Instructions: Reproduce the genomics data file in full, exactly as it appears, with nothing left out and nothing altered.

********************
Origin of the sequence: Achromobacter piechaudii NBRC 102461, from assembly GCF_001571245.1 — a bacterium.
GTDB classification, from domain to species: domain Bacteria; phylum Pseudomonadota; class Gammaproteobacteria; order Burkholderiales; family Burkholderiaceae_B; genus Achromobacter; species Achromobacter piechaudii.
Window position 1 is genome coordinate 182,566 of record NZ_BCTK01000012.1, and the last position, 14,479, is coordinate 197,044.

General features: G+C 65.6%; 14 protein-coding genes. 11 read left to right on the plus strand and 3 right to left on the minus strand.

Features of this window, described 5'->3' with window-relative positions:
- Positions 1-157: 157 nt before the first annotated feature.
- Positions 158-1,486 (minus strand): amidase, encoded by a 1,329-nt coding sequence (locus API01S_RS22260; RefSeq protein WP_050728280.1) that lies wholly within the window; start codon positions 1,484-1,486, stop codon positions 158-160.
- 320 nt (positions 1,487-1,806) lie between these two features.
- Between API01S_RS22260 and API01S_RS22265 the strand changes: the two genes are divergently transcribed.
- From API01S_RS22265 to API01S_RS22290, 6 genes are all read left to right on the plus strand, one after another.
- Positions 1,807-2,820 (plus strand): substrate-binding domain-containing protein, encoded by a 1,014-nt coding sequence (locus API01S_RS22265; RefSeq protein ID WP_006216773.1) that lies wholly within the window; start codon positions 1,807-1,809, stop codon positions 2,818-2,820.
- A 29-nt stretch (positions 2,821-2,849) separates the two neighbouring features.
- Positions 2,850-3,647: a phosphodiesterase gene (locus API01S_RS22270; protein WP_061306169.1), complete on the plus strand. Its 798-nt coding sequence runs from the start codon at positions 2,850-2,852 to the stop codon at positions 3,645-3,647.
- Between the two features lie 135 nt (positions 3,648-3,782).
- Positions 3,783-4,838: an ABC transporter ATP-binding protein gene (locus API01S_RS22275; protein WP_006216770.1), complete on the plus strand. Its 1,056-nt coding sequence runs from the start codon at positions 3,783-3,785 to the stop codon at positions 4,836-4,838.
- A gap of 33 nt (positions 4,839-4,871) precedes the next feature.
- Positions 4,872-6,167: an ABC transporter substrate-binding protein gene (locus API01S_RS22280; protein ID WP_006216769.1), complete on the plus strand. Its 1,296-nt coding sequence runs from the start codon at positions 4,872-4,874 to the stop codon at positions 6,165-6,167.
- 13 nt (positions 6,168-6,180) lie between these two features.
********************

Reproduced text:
Origin of the sequence: Achromobacter piechaudii NBRC 102461, from assembly GCF_001571245.1 — a bacterium.
GTDB classification, from domain to species: domain Bacteria; phylum Pseudomonadota; class Gammaproteobacteria; order Burkholderiales; family Burkholderiaceae_B; genus Achromobacter; species Achromobacter piechaudii.
Window position 1 is genome coordinate 182,566 of record NZ_BCTK01000012.1, and the last position, 14,479, is coordinate 197,044.

General features: G+C 65.6%; 14 protein-coding genes. 11 read left to right on the plus strand and 3 right to left on the minus strand.

Features of this window, described 5'->3' with window-relative positions:
- Positions 1-157: 157 nt before the first annotated feature.
- Positions 158-1,486 (minus strand): amidase, encoded by a 1,329-nt coding sequence (locus API01S_RS22260; RefSeq protein WP_050728280.1) that lies wholly within the window; start codon positions 1,484-1,486, stop codon positions 158-160.
- 320 nt (positions 1,487-1,806) lie between these two features.
- Between API01S_RS22260 and API01S_RS22265 the strand changes: the two genes are divergently transcribed.
- From API01S_RS22265 to API01S_RS22290, 6 genes are all read left to right on the plus strand, one after another.
- Positions 1,807-2,820 (plus strand): substrate-binding domain-containing protein, encoded by a 1,014-nt coding sequence (locus API01S_RS22265; RefSeq protein ID WP_006216773.1) that lies wholly within the window; start codon positions 1,807-1,809, stop codon positions 2,818-2,820.
- A 29-nt stretch (positions 2,821-2,849) separates the two neighbouring features.
- Positions 2,850-3,647: a phosphodiesterase gene (locus API01S_RS22270; protein WP_061306169.1), complete on the plus strand. Its 798-nt coding sequence runs from the start codon at positions 2,850-2,852 to the stop codon at positions 3,645-3,647.
- Between the two features lie 135 nt (positions 3,648-3,782).
- Positions 3,783-4,838: an ABC transporter ATP-binding protein gene (locus API01S_RS22275; protein WP_006216770.1), complete on the plus strand. Its 1,056-nt coding sequence runs from the start codon at positions 3,783-3,785 to the stop codon at positions 4,836-4,838.
- A gap of 33 nt (positions 4,839-4,871) precedes the next feature.
- Positions 4,872-6,167: an ABC transporter substrate-binding protein gene (locus API01S_RS22280; protein ID WP_006216769.1), complete on the plus strand. Its 1,296-nt coding sequence runs from the start codon at positions 4,872-4,874 to the stop codon at positions 6,165-6,167.
- 13 nt (positions 6,168-6,180) lie between these two features.